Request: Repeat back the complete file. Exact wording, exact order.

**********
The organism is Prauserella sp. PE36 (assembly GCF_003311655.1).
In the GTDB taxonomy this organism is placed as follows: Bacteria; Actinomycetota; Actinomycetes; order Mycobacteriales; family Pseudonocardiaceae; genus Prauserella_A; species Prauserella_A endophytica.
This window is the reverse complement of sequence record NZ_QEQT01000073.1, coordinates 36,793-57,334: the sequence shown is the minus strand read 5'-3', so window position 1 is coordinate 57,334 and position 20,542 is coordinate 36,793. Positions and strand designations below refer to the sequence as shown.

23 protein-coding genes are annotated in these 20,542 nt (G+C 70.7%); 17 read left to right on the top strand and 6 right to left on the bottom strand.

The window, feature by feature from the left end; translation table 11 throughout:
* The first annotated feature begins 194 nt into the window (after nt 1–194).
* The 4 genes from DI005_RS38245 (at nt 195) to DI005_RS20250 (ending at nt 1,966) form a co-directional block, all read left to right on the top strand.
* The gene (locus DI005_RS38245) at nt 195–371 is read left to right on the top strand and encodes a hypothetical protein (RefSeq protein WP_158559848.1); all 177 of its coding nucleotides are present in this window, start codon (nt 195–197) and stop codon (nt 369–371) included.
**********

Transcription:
The organism is Prauserella sp. PE36 (assembly GCF_003311655.1).
In the GTDB taxonomy this organism is placed as follows: Bacteria; Actinomycetota; Actinomycetes; order Mycobacteriales; family Pseudonocardiaceae; genus Prauserella_A; species Prauserella_A endophytica.
This window is the reverse complement of sequence record NZ_QEQT01000073.1, coordinates 36,793-57,334: the sequence shown is the minus strand read 5'-3', so window position 1 is coordinate 57,334 and position 20,542 is coordinate 36,793. Positions and strand designations below refer to the sequence as shown.

23 protein-coding genes are annotated in these 20,542 nt (G+C 70.7%); 17 read left to right on the top strand and 6 right to left on the bottom strand.

The window, feature by feature from the left end; translation table 11 throughout:
* The first annotated feature begins 194 nt into the window (after nt 1–194).
* The 4 genes from DI005_RS38245 (at nt 195) to DI005_RS20250 (ending at nt 1,966) form a co-directional block, all read left to right on the top strand.
* The gene (locus DI005_RS38245) at nt 195–371 is read left to right on the top strand and encodes a hypothetical protein (RefSeq protein WP_158559848.1); all 177 of its coding nucleotides are present in this window, start codon (nt 195–197) and stop codon (nt 369–371) included.